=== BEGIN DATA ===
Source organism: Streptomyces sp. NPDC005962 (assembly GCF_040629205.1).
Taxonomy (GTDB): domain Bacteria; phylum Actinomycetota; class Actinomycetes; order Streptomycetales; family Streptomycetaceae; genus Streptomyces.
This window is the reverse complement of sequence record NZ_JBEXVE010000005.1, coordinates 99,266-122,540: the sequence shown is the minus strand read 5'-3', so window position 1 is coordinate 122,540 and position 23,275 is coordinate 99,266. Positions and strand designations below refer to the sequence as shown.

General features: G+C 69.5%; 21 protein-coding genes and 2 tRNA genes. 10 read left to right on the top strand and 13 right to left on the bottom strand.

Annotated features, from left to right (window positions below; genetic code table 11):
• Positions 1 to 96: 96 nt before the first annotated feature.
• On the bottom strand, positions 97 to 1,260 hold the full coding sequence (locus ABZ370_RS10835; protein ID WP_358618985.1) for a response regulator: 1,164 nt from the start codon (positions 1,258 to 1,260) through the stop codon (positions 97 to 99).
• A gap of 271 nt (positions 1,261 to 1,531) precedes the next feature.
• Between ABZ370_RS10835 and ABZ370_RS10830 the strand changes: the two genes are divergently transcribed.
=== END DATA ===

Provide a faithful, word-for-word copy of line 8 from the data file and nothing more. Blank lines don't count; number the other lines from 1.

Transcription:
• A gap of 271 nt (positions 1,261 to 1,531) precedes the next feature.